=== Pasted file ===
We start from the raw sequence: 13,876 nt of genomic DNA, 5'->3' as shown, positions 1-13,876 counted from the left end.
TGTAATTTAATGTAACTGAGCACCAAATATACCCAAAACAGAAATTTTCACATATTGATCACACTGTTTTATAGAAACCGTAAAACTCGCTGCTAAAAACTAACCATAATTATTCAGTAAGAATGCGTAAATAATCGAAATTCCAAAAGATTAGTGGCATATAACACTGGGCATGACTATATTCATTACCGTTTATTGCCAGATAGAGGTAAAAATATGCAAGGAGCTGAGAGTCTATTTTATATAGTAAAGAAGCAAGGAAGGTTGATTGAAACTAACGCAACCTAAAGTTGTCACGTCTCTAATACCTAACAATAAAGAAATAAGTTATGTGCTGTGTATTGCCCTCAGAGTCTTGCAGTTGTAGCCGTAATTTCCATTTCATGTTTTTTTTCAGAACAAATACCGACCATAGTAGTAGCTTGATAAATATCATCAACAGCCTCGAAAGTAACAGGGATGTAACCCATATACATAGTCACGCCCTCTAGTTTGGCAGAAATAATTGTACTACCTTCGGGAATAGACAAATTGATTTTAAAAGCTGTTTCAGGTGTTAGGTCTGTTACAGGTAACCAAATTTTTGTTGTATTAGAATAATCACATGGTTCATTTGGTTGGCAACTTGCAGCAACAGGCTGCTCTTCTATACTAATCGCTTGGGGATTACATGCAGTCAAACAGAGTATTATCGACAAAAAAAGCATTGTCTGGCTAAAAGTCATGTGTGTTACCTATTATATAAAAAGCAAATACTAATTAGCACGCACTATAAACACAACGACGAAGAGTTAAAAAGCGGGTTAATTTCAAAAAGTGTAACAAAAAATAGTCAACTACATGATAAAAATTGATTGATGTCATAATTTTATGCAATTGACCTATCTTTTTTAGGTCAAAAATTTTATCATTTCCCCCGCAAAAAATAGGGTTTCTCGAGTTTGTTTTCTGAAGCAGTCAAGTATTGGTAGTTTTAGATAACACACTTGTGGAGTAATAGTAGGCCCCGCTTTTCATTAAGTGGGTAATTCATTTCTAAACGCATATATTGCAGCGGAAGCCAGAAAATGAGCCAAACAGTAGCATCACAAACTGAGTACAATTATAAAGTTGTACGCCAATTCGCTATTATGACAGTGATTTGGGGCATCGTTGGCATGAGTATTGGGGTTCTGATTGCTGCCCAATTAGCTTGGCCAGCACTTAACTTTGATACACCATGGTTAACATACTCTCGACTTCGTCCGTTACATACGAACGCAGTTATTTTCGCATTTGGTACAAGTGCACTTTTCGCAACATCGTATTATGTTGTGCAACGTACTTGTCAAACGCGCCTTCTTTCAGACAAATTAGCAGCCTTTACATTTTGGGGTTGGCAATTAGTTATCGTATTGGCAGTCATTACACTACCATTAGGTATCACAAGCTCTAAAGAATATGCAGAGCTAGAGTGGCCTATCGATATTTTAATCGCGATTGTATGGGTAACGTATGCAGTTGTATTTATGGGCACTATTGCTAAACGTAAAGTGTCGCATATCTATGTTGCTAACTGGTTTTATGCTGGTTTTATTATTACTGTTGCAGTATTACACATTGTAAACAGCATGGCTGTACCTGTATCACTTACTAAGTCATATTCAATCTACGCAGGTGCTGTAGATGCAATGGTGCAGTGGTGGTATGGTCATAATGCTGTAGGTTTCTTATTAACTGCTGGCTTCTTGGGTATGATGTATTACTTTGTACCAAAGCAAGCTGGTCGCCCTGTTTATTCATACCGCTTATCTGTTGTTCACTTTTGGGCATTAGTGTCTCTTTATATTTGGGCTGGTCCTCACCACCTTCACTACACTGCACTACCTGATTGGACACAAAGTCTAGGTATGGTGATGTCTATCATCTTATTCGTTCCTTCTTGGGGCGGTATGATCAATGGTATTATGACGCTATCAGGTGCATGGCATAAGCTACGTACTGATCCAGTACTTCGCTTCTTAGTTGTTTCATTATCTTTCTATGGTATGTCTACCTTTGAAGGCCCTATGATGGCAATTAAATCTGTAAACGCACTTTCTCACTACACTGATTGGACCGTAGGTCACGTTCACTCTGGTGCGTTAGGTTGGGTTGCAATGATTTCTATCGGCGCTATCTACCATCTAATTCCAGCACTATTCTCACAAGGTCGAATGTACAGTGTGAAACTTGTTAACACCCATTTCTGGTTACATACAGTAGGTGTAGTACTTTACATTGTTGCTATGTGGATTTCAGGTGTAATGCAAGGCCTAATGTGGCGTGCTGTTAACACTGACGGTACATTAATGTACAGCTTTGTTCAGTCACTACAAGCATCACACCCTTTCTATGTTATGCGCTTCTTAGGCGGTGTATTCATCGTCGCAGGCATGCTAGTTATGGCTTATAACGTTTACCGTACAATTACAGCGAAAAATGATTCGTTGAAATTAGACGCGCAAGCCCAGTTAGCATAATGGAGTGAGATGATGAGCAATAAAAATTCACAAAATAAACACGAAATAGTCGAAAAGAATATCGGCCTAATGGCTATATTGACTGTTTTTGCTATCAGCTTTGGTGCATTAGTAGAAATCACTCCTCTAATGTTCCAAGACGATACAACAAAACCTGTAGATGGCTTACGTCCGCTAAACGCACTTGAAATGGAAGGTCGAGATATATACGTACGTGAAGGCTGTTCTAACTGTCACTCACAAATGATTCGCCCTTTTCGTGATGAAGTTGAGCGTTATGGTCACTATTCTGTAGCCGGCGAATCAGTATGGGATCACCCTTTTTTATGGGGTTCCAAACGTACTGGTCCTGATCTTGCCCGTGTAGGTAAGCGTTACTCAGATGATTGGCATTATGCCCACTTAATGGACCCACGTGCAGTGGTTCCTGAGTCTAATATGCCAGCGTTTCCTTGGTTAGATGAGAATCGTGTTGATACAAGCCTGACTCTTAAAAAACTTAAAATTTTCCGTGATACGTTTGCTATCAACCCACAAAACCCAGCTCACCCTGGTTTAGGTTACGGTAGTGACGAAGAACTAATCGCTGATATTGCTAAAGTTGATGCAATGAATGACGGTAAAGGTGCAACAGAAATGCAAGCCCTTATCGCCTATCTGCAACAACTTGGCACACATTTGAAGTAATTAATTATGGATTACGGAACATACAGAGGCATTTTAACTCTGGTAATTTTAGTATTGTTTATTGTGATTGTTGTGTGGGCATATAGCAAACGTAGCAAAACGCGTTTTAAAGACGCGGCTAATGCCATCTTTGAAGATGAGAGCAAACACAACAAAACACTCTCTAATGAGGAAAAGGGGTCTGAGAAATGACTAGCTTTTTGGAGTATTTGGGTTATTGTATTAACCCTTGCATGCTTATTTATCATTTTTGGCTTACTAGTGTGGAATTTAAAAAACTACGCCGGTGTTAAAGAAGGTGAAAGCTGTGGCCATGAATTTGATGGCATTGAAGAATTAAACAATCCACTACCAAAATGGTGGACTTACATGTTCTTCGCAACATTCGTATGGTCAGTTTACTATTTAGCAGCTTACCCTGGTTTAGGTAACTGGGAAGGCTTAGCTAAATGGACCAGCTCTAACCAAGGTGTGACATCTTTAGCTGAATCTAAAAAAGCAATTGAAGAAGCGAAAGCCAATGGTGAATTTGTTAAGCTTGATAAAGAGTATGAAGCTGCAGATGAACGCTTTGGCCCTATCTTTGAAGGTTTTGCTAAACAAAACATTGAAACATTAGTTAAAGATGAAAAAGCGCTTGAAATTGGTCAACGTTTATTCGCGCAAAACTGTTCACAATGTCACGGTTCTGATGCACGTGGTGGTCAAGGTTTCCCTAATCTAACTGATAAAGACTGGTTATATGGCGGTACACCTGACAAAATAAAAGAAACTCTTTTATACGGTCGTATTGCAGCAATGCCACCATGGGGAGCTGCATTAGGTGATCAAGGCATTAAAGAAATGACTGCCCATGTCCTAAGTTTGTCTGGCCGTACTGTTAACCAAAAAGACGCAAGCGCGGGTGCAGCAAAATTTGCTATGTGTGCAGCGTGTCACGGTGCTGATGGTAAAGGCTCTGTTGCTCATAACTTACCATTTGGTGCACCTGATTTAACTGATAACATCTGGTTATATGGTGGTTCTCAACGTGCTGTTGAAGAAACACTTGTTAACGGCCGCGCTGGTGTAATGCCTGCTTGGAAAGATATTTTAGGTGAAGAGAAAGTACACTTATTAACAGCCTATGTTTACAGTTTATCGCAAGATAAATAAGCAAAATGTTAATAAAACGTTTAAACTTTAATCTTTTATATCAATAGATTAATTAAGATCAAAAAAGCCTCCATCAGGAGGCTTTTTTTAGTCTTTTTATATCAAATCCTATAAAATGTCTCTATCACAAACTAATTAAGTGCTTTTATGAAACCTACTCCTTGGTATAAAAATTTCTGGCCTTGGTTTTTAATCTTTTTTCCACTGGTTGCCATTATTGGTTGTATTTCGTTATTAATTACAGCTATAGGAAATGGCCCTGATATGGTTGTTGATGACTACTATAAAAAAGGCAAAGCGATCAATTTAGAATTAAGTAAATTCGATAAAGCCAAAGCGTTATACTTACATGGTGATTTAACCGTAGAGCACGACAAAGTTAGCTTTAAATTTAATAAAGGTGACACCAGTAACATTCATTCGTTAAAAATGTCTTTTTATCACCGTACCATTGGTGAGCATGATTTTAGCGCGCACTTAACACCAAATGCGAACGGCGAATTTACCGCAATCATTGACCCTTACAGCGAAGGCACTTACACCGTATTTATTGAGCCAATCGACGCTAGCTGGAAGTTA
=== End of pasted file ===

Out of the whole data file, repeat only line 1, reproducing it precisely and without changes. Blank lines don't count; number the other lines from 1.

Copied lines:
We start from the raw sequence: 13,876 nt of genomic DNA, 5'->3' as shown, positions 1-13,876 counted from the left end.